Research Article: 2021 Vol: 27 Issue: 3
Lasmy, Bina Nusantara University
Tirta Nugraha Mursitama, Bina Nusantara University
Asnan Furinto, Bina Nusantara University
Setyo Hari Wijanto, Indonesia University
Entrepreneurship is the main driver of a country's economy, including Indonesia. MSMEs provide a large contribution to Indonesia's GDP, even larger than large scale businesses. In addition, it has high labor absorption. Therefore, the business performance of MSMEs needs to be maintained, even scaling up. However, MSMEs lack confidence in ecommerce adoption and have minimal entrepreneurship training. This study examines the gamified role of entrepreneurship training (ET) on the maturity of e-commerce adoption (MECA) in enhancing the performance of small businesses (SBP). This research is a quantitative study, distributing questionnaires online with a total number of respondents of 459 small businesses in the F&B sector in Jakarta with age >3 years, and data analysis using SEM LISREL. This study's results are gamification, which plays an essential role in the ET process; ET and MECA has a significant effect on the MECA, partially. Meanwhile, ET does not have a significant effect on the SBP through MECA mediation.
Gamification, Entrepreneurial Training, Maturity of E-Commerce Adoption, Small Business Performance.
The complexity of today's industrial environment has made entrepreneurship more crucial than ever. Entrepreneurship is one of the main drivers of a country's economic sustainability (Pereverzeva, 2015). It is essential to increase the number of growth-minded entrepreneurs as they create jobs, take in large numbers of the unemployed, reduce poverty, improve living standards, involving the surrounding environment, have productivity, high levels of innovation and export (Mason & Brown, 2013). Besides, MSMEs contribute more than large businesses to Indonesia's GDP. The calculation of the Annual Growth Rate (AGR) based on the number of units resulted in medium enterprises having an annual growth rate greater than 0.3% compared to small businesses and based on their contribution to GDP. Medium enterprises also contributed 0.7% greater than small businesses. The conclusion is that medium enterprises can make a better contribution to GDP with a much smaller number of units than small businesses. So that if small businesses can be scaled up to medium-sized enterprises, the percentage of GDP contribution will be even better. Small businesses need to scale up so that economic growth also increases.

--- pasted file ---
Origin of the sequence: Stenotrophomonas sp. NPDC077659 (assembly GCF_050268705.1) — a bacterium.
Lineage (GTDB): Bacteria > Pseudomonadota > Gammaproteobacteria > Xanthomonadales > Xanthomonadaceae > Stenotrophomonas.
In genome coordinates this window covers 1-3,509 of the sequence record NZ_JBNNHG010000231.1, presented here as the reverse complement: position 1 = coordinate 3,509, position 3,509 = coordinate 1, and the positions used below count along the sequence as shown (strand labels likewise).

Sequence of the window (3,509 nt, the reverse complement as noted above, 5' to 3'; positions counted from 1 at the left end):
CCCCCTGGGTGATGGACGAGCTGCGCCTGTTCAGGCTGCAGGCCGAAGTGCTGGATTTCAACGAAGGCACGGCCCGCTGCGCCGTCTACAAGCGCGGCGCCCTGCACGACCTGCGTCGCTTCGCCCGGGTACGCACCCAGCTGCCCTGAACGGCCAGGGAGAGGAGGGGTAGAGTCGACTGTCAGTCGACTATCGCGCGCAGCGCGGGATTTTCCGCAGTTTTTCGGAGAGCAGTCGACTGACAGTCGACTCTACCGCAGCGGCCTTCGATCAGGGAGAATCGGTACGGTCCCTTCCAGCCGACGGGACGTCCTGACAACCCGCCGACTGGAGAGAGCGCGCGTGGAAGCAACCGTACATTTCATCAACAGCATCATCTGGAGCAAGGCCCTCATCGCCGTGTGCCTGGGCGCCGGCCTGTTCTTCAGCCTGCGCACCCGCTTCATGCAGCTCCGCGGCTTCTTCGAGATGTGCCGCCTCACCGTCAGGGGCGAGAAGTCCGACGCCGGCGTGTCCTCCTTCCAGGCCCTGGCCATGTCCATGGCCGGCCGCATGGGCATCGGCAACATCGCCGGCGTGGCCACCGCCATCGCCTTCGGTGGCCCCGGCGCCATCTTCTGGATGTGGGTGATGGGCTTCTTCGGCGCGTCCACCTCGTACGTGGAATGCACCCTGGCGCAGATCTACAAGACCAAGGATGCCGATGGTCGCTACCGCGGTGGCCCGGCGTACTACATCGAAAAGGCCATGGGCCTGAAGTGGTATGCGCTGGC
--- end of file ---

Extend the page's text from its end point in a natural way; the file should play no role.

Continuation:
Deputy for Business Restructuring, Abdul Kadir Damanik, said that SMEs struggle to scale up because they are not confident in the technology (Pasardana, 2019). Only 20% of MSME players adopt e-commerce (Menkominfo, 2019), and it is predicted that less than 2% use advanced digital technology (Deloitte, 2015). This statement is also supported by research (Maryeni et al., 2012) that in terms of e-commerce adoption, Indonesian MSMEs are still at the presence or non-adopter level.
Deputy Chairman of Entrepreneur Mark plus. Inc. & President of ICSB, Dr. Jacky Mussry (2019); the director of the Wismilak Group and the Chairperson of APINDO, Ronald Walla (2019), stated that the problems faced today are the participation of small entrepreneurs in training is still minimal, and there is a tendency to become followers in developing their business both in terms of product development and determining business locations. The Central Statistics Agency's data also supports this statement that the number of micro and small businesses in DKI Jakarta that takes part in BPP (Counselling, Training, Guidance) decreases from year to year, only 3% in 2018. Meanwhile, those who do not participate in BPP are increasing from year to year, reaching 97% in 2018. For this reason, stimulation is needed to encourage entrepreneur involvement in participating in entrepreneurship training (Dalborg, 2015). This stimulation can be done by adopting gamification in the entrepreneurial training process. Gamification is applying game elements to the non-game industry, which aims to change and encourage behaviour. Scopus.com notes that there have been 469 scientific articles on gamification in business since 2011, but gamification has not been found in entrepreneurship training. Gamification will be added in the entrepreneurship training process as a dimension, and gamification elements become additional indicators for entrepreneurial training variables.
Therefore, this study aims to analyse the role of entrepreneurship training in improving small businesses' performance. The contribution of novelty in this research is the adoption of gamification as a dimension of entrepreneurial training variables. This study's results are expected to enrich the picture for business actors, employers' associations, and the government to scale up.